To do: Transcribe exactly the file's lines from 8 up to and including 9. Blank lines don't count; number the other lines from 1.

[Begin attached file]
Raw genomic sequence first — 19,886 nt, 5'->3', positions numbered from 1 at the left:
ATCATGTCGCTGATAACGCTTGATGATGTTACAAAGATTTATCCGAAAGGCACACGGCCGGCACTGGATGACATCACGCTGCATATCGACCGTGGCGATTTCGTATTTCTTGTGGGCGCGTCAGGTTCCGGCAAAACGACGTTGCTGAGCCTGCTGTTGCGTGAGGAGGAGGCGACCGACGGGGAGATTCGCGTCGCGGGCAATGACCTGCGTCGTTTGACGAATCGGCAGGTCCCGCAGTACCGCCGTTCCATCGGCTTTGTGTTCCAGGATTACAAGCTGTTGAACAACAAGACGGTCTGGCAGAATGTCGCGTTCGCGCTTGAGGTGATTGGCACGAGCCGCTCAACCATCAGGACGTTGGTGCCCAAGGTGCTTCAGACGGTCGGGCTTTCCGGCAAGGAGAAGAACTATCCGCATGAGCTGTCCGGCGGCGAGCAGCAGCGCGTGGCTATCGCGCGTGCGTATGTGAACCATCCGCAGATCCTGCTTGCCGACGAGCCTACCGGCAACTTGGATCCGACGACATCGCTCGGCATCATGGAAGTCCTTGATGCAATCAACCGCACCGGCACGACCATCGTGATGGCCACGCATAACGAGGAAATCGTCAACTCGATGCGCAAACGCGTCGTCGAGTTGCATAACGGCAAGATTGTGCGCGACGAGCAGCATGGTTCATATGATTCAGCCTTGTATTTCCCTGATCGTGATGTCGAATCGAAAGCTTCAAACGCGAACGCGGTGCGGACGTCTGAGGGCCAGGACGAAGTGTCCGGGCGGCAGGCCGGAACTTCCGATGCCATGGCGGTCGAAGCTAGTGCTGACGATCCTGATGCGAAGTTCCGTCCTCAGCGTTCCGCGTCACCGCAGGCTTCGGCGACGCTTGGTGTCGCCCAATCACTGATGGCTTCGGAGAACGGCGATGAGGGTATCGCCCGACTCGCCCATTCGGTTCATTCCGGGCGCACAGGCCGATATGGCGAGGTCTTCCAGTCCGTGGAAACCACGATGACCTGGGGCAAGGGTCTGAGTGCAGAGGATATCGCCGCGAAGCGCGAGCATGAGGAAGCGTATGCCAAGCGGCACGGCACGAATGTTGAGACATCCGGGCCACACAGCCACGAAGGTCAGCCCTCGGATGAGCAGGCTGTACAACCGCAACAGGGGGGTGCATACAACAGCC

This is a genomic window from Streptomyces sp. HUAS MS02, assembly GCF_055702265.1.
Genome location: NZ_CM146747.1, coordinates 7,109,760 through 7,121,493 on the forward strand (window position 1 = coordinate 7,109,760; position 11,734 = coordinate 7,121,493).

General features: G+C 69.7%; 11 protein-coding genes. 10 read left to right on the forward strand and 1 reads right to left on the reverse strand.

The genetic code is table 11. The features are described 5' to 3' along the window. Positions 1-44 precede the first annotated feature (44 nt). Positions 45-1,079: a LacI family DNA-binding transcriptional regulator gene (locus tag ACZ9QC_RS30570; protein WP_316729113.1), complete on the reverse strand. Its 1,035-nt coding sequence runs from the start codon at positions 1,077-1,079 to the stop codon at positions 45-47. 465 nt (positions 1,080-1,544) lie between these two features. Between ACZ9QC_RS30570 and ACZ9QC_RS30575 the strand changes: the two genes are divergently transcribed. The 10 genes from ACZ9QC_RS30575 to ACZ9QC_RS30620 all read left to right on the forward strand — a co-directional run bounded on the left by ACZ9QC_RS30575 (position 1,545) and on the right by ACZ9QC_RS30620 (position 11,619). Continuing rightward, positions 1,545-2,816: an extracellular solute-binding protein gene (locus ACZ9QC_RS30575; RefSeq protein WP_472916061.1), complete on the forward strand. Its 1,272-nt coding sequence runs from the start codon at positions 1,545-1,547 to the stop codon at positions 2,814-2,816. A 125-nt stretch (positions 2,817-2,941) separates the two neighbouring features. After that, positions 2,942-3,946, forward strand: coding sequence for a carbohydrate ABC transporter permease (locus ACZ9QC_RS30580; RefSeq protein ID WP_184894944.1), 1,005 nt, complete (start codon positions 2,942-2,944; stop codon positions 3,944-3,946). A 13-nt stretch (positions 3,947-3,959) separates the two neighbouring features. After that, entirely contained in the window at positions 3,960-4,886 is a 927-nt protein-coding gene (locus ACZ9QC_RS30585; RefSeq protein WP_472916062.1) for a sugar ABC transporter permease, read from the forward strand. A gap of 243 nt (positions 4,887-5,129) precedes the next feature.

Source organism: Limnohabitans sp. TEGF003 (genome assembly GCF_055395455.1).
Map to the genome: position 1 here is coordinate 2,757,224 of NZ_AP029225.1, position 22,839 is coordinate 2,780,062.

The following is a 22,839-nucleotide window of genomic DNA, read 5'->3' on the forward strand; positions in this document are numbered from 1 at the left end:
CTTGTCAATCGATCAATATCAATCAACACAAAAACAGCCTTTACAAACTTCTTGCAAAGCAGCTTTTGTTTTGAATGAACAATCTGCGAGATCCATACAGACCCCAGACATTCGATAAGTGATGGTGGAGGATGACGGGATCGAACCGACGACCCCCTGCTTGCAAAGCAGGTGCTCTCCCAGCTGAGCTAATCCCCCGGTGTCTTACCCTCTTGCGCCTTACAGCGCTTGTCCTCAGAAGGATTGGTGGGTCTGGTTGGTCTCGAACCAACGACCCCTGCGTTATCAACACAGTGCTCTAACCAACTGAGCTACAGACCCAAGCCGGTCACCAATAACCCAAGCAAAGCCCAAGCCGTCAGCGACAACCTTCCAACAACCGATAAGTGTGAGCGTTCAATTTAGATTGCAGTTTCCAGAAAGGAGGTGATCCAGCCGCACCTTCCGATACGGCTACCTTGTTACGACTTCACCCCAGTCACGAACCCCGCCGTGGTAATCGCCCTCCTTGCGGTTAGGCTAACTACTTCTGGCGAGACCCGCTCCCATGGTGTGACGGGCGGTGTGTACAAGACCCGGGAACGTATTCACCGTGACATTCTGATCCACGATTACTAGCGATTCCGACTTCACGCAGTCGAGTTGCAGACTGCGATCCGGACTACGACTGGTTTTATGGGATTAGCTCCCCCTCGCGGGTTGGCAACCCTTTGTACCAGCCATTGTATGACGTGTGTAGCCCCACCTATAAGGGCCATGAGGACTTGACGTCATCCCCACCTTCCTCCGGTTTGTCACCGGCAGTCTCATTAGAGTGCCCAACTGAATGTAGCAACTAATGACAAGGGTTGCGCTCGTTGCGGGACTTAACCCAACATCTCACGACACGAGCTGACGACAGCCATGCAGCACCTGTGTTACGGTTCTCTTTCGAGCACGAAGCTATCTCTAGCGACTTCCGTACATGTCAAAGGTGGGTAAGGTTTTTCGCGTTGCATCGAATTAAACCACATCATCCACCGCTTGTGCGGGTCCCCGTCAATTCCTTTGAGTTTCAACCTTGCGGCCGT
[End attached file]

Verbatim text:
Map to the genome: position 1 here is coordinate 2,757,224 of NZ_AP029225.1, position 22,839 is coordinate 2,780,062.

The following is a 22,839-nucleotide window of genomic DNA, read 5'->3' on the forward strand; positions in this document are numbered from 1 at the left end: